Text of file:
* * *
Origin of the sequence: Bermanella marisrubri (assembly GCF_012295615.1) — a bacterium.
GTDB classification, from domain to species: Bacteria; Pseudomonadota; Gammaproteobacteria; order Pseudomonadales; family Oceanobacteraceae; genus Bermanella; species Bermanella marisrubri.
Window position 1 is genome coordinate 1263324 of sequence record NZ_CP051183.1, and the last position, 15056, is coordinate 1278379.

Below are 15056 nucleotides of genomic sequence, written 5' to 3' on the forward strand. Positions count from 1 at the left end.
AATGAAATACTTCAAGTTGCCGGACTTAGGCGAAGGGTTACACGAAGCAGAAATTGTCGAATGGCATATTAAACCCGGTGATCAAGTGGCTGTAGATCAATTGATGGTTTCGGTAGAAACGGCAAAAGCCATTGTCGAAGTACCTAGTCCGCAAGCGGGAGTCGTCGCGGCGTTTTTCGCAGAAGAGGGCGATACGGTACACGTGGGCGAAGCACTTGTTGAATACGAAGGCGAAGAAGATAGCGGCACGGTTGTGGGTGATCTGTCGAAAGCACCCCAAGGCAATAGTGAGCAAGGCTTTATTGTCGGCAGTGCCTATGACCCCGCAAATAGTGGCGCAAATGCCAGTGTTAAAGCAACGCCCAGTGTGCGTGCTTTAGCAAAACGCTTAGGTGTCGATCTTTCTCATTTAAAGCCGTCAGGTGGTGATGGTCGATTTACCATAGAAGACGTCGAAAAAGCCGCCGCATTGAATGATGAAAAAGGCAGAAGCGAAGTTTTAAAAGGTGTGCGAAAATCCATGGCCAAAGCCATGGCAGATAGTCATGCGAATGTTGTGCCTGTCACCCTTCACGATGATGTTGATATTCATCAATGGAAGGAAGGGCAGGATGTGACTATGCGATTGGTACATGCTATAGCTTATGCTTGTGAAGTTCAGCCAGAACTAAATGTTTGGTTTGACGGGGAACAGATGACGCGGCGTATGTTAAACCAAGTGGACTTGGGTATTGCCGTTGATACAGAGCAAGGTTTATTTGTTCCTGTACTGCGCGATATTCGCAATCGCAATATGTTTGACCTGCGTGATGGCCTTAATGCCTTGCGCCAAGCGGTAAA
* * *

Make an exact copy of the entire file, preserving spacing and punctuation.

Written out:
Origin of the sequence: Bermanella marisrubri (assembly GCF_012295615.1) — a bacterium.
GTDB classification, from domain to species: Bacteria; Pseudomonadota; Gammaproteobacteria; order Pseudomonadales; family Oceanobacteraceae; genus Bermanella; species Bermanella marisrubri.
Window position 1 is genome coordinate 1263324 of sequence record NZ_CP051183.1, and the last position, 15056, is coordinate 1278379.

Below are 15056 nucleotides of genomic sequence, written 5' to 3' on the forward strand. Positions count from 1 at the left end.
AATGAAATACTTCAAGTTGCCGGACTTAGGCGAAGGGTTACACGAAGCAGAAATTGTCGAATGGCATATTAAACCCGGTGATCAAGTGGCTGTAGATCAATTGATGGTTTCGGTAGAAACGGCAAAAGCCATTGTCGAAGTACCTAGTCCGCAAGCGGGAGTCGTCGCGGCGTTTTTCGCAGAAGAGGGCGATACGGTACACGTGGGCGAAGCACTTGTTGAATACGAAGGCGAAGAAGATAGCGGCACGGTTGTGGGTGATCTGTCGAAAGCACCCCAAGGCAATAGTGAGCAAGGCTTTATTGTCGGCAGTGCCTATGACCCCGCAAATAGTGGCGCAAATGCCAGTGTTAAAGCAACGCCCAGTGTGCGTGCTTTAGCAAAACGCTTAGGTGTCGATCTTTCTCATTTAAAGCCGTCAGGTGGTGATGGTCGATTTACCATAGAAGACGTCGAAAAAGCCGCCGCATTGAATGATGAAAAAGGCAGAAGCGAAGTTTTAAAAGGTGTGCGAAAATCCATGGCCAAAGCCATGGCAGATAGTCATGCGAATGTTGTGCCTGTCACCCTTCACGATGATGTTGATATTCATCAATGGAAGGAAGGGCAGGATGTGACTATGCGATTGGTACATGCTATAGCTTATGCTTGTGAAGTTCAGCCAGAACTAAATGTTTGGTTTGACGGGGAACAGATGACGCGGCGTATGTTAAACCAAGTGGACTTGGGTATTGCCGTTGATACAGAGCAAGGTTTATTTGTTCCTGTACTGCGCGATATTCGCAATCGCAATATGTTTGACCTGCGTGATGGCCTTAATGCCTTGCGCCAAGCGGTAAA